There are more and more networking solutions for containers, and with each new solution, it is obviously unreasonable to adapt the networking solution to different container runtimes, and CNI is designed to solve this problem.
While maintaining a “home-level Kubernetes cluster” at home during holidays, I got the idea to write a network plugin, and developed Village Net based on cni/plugin.
Taking this network plugin as an example, this article focuses on how to implement a CNI plugin.
How CNI works
To understand how to implement a CNI plug-in, you need to understand how CNI works, which stands for Container Network Interface, an interface protocol used to configure a container’s network. After the container management system provides the network namespace where the container is located, CNI is responsible for inserting the network interface into that network namespace and configuring the corresponding ip and route.
CNI is actually a bridge between container runtime system and CNI Plugin, CNI will pass the container runtime information and network configuration information to Plugin, and each Plugin will realize the subsequent work, so CNI Plugin is the concrete implementation of container network. This can be summarized in the following diagram.
What is CNI Plugin
We now know that a CNI Plugin is a concrete implementation of a container network. In a cluster, each Plugin exists as a binary and is invoked by the kubelet through the CNI interface for each plugin to execute. The exact process is as follows.
CNI Plugin can be divided into three categories: Main, IPAM and Meta, where the Main and IPAM plugins complement each other and do the basic work of creating a network environment for containers.
The IPAM (IP Address Management) plug-in is mainly responsible for assigning IP addresses. The official plug-ins available include the following.
- dhcp: A daemon running on the host that makes DHCP requests on behalf of the container.
- host-local: uses a pre-assigned IP address segment to assign and logs the IP usage in memory
- static: used to assign a static IP address to the container, mainly for debugging purposes
Main plug-in is mainly used to create binary files for specific network devices. The official plug-ins available include the following.
- bridge: Create a bridge on the host and connect it to the container via veth pair.
- macvlan: virtualize multiple macvtaps, each with a different mac address
- ipvlan: similar to macvla n, also virtualize multiple virtual network interfaces through a host interface, the difference is that ipvlan virtualizes a shared MAC address, ip address is different
- loopback: lo device (set the loopback interface to up)
- ptp: veth pair device
- vlan: assign vlan device
- host-device: move a device that already exists on the host to the container
Internal plugins maintained by the CNI community, currently consisting mainly of
- flannel: A plugin specifically for the Flannel project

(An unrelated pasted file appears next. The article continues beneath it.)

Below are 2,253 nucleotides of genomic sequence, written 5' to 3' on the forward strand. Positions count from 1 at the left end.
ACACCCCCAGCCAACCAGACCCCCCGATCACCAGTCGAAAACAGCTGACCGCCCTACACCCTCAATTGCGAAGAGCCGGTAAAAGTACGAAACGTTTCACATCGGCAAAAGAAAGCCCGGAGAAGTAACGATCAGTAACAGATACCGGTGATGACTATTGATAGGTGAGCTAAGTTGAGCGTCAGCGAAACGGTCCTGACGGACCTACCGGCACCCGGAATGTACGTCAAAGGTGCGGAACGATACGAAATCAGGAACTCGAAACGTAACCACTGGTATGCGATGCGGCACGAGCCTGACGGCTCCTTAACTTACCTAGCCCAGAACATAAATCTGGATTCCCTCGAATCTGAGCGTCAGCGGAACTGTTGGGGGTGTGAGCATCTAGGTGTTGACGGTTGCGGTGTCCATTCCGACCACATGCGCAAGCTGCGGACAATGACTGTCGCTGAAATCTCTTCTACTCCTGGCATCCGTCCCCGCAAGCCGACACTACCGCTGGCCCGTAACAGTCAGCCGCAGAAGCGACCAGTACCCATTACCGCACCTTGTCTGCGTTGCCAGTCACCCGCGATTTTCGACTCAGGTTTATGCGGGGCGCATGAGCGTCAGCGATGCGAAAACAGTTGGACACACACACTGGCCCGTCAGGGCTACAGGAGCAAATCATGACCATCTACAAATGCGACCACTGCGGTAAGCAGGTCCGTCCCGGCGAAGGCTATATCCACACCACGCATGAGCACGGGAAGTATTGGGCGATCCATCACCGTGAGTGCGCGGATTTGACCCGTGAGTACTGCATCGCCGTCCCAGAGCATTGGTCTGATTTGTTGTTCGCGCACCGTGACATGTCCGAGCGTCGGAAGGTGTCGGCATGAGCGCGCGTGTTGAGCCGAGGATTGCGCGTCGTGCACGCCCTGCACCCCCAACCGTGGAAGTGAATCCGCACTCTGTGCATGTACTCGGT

- tuning: binary for tuning network device parameters via sysctl
- portmap: binary for configuring port mapping via iptables
- bandwidth: binary for limiting traffic using Token Bucket Filter (TBF)
- firewall: Add rules to control incoming and outgoing traffic to the container via iptables or firewalled
CNI Plugin Implementation
The CNI Plugin repository is located at https://github.com/containernetworking/plugins. Inside you can see the specific implementation of each type of Plugin. Each Plugin needs to implement the following three methods and register them in main.
Take host-local as an example, the registration method is as follows, you need to specify the three methods implemented above, the supported version, and the name of the Plugin.
What is CNI
After understanding how the Plugin works, let’s look at how the CNI works. The CNI repository is at https://github.com/containernetworking/cni. The code analyzed in this article is based on the latest version, v0.8.1.
The community provides a tool, cnitool, that simulates the CNI interface being called to add or remove network devices from an existing network namespace.
First, let’s look at the implementation logic of cnitool.
From the above code, we can see that the configuration netconf is first parsed from the cni configuration file, and then the netns, containerId and other information is passed to the interface cninet.AddNetworkList as the container’s runtime information.
Next, look at the implementation of the interface AddNetworkList.
Obviously, the function’s role is to execute the addNetwork operations of each Plugin in order. Then look at the addNetwork function.
The addNetwork operation for each plugin is divided into three parts.
- First, the FindInPath function is called to find the absolute path of the plugin based on the type of the plugin.
- Then, the buildOneConfig function is called to extract the NetworkConfig structure of the current plugin from the NetworkList, where the preResult is the result of the previous plugin’s execution.
- ExecPluginWithResult function is called to actually execute the Add operation of the plugin. Bytes stores the NetworkConfig structure and a stream of bytes encoded with the result of the previous plugin’s execution, while the c.args function is used to build an instance of type Args, which stores mainly container runtime information and information about the execution of CNI operations.
In fact, invoke.ExecPluginWithResult is just a wrapper function, which calls exec.